In State v. Boykin, 324 S.C. 552, 478 S.E.2d 689 (S.C. App. 1996), Boykin threatened and verbally abused his court-appointed counsel one time when the attorney visited him in jail. After conducting a hearing, the trial court allowed the attorney to withdraw based on that episode, and refused to appoint substitute counsel. Boykin, proceeding pro se, was convicted of armed robbery. He appealed, arguing that the trial court had erred in allowing his appointed counsel to withdraw without appointing replacement counsel.
The South Carolina Court of Appeals reversed. It reviewed in detail the three common scenarios in which a defendant may relinquish his or her right to counsel:
First, a defendant may waive his Sixth Amendment right to counsel. A waiver is an intentional and voluntary relinquishment of a known right. The most common method of waiving a right is by an affirmative, verbal request. The Supreme Court has held that a waiver of the right to counsel must be knowing, voluntary, and intelligent. The defendant must be informed on the record of the dangers and disadvantages of self-representation, or the record must indicate the defendant had sufficient background to understand the disadvantages of self-representation before he waives his right to counsel.
A defendant may also waive his right to counsel through his conduct. Once a defendant has been warned that his misconduct will thereafter be treated as a waiver of his right to counsel, any subsequent misconduct is treated as a "waiver by conduct." Most courts have held there can be no "waiver by conduct" unless the defendant is first warned of the consequences of his actions. . . .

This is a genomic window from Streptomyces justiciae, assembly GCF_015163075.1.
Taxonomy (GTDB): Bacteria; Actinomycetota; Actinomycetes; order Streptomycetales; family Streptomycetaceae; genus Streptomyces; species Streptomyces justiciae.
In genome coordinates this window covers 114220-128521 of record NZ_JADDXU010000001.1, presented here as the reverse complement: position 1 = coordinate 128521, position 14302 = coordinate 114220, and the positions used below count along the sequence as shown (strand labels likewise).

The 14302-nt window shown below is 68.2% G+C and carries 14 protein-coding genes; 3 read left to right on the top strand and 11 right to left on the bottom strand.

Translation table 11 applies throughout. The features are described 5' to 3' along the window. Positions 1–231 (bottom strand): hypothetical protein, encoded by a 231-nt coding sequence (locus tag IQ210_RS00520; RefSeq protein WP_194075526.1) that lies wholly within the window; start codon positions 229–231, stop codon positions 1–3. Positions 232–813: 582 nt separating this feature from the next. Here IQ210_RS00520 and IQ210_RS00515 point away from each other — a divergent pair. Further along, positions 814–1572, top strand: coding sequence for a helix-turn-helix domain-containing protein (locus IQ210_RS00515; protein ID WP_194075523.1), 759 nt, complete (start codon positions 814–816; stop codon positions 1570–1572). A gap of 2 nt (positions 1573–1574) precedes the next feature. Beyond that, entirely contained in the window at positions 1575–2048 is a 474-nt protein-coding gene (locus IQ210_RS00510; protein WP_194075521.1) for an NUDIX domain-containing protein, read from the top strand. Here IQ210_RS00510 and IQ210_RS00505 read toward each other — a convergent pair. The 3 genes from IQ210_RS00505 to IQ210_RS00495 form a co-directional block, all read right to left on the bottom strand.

Finally, some courts have held a defendant may forfeit his Sixth Amendment right to counsel. Forfeiture results in the loss of the right regardless of the defendant's knowledge of either the consequences of his actions or the dangers of self-representation. "Because of the drastic nature of the sanction, forfeiture would appear to require extremely dilatory conduct. On the other hand, a 'waiver by conduct' could be based on conduct less severe than that sufficient to warrant a forfeiture." While a number of courts have recognized the existence of forfeiture of right to counsel, only two courts have held a defendant's conduct serious enough to warrant a forfeiture, particularly in the absence of any prior warning by the court. (478 S.E.2d at 690-91.)
The court then concluded that the trial court's ruling could not be upheld:
In the present case, the record shows Boykin was not warned of the consequences of his actions, nor of the dangers inherent in self-representation. Because waiver implies the intentional relinquishment of a known right, Boykin could not have waived his right to counsel, either expressly or by his conduct. The issue, then, is whether this state will recognize forfeiture of the right to counsel and whether Boykin's actions were so severe as to constitute a forfeiture.
Although we do not condone Boykin's actions, we do not believe they were so severe as to permanently deprive him of appointed counsel. Both cases which have held a defendant forfeited his right to counsel involved a course of conduct more egregious than the single incident alleged here. Accordingly, we need not decide whether South Carolina should embrace the doctrine of forfeiture because we find that Boykin's conduct in the one event related by his counsel was not sufficient to constitute forfeiture. (Id. at 692.)